Calorie Counting

I recently downloaded an app for my iPhone that tracks your eating and tells you how many calories each food item contains (and how many you need based on your height, weight-either current or goal & age). I did this mostly out of curiosity, but also because I have a couple of pairs of shorts that I never did get into last summer that I’d really like to wear again. The app (called Lose It!) has options for maintaining or losing weight (in .5 lbs/week increments up to 2 lbs/week) but no option to gain for those folks out there who are underweight. I think that might be a good addition. Anyway, I have found it to be a fascinating activity, tracking all of the food I put into my body and what the nutrition facts are for each item. Of course, I’m not that hard core, and the app is missing quite a few food items, so there’s a lot of estimating. Nate gives me a bit of crap every time we finish a meal and I start on the “do you think that was a cup of rice I just ate or a cup and a half?” I did take the time to actually measure a few things to get an idea of what’s what, but it’s not an exact science for me. I also downloaded another nutrition (LIVESTRONG) app that has a much larger data base of foods, so I’ll pop over there to look up items not in Lose It.

Last week at Nate’s birthday party, I went 2000 calories over my daily budget (ending out a week of 400 calories over budget days) and found myself back at the starting point (I’ve been at this for over a month now), but I’ve been good since then, and I’m back to where I was the week before already, so I think I was just weighing in at the wrong time of day and with an overfilled tummy. I’m not going to give out numbers, b/c no one really needs that many details, but I will tell you that for a small-framed 31 year-old woman of average height (and yes, 5’4.5″ is average, thank you very much) who is supposedly losing about a pound a week (but not completely, most likely due to a lack of hardcore-ness), I only get 1300 calories a day and that can go very quickly. Once I hit my target weight (which is really close, and if I don’t fit into my shorts at that weight, I suppose I’ll have to really start exercising rather than just counting calories because I’m not interested in weighing any less) I think I get 1500-1600 calories a day. I put my cousin in the tracker (she’s a good 12 years younger than I am), and she would get several hundred more calories just by being younger. Ah the joys of youth. ๐Ÿ˜‰

The most interesting thing to me has been to gauge my reaction to the calorie count. At first I found that if the app said I could eat 200 more calories that day, I would go eat 200 calories worth of food (and often more because I would eat before I looked it up). I wasn’t necessarily hungry, I just knew I had 200 more free calories so I ate because I was “allowed.” I found I was eating a lot more cookies and other junk than usual, so I have now started paying attention to eating when I’m hungry rather than when my phone says I can which leaves some days over and some under and I’m okay with that. I’ve also noticed something about my eating habits that has nothing to do with the app, but was brought to my attention because in my aim to stay within the daily calorie budget, I have become more aware of each item I eat. Turns out, I eat out of a feeling of obligation.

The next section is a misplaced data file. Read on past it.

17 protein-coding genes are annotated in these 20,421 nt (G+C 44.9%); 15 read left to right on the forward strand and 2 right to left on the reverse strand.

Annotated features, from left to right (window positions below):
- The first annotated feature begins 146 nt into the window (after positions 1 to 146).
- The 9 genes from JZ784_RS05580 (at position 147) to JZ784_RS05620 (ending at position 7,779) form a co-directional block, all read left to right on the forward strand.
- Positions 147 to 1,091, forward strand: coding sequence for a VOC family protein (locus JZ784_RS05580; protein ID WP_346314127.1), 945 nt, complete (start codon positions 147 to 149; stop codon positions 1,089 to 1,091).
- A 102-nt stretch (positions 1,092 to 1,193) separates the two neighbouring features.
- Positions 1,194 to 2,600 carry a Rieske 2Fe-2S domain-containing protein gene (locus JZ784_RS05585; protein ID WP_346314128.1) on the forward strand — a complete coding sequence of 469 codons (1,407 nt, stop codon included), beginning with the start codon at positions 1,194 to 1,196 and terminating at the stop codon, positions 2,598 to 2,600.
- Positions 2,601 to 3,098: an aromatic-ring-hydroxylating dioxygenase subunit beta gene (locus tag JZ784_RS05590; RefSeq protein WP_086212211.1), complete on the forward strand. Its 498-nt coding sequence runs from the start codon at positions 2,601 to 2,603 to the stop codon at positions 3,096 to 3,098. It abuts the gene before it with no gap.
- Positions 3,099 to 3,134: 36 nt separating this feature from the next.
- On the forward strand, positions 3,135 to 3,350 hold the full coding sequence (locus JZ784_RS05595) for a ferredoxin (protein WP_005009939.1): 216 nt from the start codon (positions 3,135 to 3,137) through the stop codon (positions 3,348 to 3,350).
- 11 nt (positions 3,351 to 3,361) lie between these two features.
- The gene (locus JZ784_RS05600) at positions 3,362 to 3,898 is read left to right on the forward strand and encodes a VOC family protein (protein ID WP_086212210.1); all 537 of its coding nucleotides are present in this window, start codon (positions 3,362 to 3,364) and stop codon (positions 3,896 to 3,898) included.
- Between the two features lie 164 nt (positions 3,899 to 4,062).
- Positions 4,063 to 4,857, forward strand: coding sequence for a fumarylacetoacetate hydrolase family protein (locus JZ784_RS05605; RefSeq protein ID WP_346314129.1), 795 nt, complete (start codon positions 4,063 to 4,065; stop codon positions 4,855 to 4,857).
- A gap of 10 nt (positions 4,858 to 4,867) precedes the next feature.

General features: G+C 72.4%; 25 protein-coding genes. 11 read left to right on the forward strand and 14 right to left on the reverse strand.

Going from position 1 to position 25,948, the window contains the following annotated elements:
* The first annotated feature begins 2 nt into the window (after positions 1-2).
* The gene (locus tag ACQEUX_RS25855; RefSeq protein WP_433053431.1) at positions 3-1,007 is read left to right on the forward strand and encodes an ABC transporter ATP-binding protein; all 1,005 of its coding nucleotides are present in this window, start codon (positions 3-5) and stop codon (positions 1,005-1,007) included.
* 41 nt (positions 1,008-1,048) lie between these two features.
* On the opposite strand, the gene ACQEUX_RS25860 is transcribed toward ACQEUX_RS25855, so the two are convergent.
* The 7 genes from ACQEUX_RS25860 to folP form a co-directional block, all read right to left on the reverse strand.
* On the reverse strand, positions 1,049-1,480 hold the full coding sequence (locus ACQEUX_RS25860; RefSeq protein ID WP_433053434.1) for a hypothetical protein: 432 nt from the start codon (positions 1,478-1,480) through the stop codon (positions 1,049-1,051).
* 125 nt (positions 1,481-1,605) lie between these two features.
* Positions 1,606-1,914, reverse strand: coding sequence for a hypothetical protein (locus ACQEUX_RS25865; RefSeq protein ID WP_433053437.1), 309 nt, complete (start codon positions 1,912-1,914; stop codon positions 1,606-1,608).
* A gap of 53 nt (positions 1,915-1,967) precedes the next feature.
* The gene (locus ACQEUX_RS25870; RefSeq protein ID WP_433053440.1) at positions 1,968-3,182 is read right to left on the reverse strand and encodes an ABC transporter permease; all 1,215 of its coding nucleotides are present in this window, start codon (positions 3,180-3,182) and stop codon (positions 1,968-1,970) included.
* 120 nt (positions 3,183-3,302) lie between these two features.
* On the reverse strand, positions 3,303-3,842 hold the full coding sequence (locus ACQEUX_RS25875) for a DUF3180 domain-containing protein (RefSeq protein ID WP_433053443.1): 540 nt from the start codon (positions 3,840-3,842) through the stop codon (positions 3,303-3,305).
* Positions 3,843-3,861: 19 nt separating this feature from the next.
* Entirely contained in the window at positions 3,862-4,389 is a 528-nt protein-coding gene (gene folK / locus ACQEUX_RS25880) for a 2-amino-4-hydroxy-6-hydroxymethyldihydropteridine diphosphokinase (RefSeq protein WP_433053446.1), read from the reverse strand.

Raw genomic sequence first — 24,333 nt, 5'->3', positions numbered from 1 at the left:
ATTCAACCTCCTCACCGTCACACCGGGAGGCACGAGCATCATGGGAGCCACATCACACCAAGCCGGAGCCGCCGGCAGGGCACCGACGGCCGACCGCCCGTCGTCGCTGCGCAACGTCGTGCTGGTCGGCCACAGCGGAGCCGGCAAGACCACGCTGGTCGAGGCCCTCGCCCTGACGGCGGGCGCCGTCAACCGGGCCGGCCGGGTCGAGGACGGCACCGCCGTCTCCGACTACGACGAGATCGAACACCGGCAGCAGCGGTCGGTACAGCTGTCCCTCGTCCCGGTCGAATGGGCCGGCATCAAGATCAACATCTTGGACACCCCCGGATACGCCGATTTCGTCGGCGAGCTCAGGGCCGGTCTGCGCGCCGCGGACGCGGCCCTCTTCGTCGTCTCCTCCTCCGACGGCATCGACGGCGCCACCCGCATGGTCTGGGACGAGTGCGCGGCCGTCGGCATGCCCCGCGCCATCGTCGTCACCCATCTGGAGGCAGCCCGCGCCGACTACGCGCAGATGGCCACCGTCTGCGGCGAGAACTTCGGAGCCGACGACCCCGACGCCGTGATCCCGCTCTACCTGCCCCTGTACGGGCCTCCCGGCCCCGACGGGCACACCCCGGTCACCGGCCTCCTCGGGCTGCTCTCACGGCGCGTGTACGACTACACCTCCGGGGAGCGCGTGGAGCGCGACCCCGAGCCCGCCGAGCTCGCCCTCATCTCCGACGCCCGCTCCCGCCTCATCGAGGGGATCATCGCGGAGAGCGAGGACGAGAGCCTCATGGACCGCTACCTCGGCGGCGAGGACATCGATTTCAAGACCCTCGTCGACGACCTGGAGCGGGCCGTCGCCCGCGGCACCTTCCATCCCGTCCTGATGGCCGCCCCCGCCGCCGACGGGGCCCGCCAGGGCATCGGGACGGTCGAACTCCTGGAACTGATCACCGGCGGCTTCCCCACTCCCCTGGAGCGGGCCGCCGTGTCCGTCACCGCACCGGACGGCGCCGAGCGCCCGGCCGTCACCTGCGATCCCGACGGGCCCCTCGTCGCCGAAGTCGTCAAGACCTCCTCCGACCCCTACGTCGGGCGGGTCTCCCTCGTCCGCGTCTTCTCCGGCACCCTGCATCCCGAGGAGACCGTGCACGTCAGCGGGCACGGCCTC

I knew already that I have a habit of eating food that I’m afraid will go to waste if I don’t eat it (whether hungry or not or despite a lack of interest in the food). Far too often, I chose to eat food closer to its expiration date rather that what I really want because the thing I want would last until tomorrow (and I often will go back and eat what I really wanted in the first place because that’s what I wanted and I can’t stop thinking about that flavor which then leaves me over stuffed). Dumb, right (especially for someone with a vacuum sealer & a chest freezer). Well, now I have noticed that I will eat because people expect it of me. Say I go to someone’s house and I’m not hungry at all. If presented with food, I will attempt to politely turn it down, but I cave so easily to the smallest of pressures. I eat because it’s impolite not to eat. Then I end up feeling over-stuffed and disappointed that I stuffed my face with food I didn’t want because I was unwilling to stick to my guns with a polite “no thank you.”

I will also eat something I’m not that interested in because Nathan is eating it and it’s easier to just eat the same thing rather that go fish a different dish out of the freezer. He also dislikes a lot of our left overs (they’re left over for a reason, I suppose) that I either enjoy or am content to eat when nothing else strikes my fancy. I also prefer to eat in (despite my constant talk about my favorite restaurants) while Nathan enjoys eating out, but he hates to eat out alone. So rather than wait and eat what I want at home, I eat something out with him and then feel doubly guilty about wasting food at home and wasting money on something I didn’t really want.

I do enjoy food and love to try new foods, so a taste is one thing, but people seem to think I need to eat more (for some reason everyone misses the constant snacking. Of course, it may not count because my snacking involves lots of fruits and veggies and other healthy treats rather than candy and other junk food), so they work to convince me to have another serving and so often I acquiesce. If you met my family, you would know that we do have the ability to pack it on, and I would like to avoid that fate. So I’m going to do what I can to avoid eating when I’m not hungry and politely refuse foods I do not want to eat. Even if I don’t fit back into those shorts, at least I’ve learned a few lessons which should help me stay in the pants I have now. ๐Ÿ™‚


~ by rebeccaclaire on March 13, 2009.

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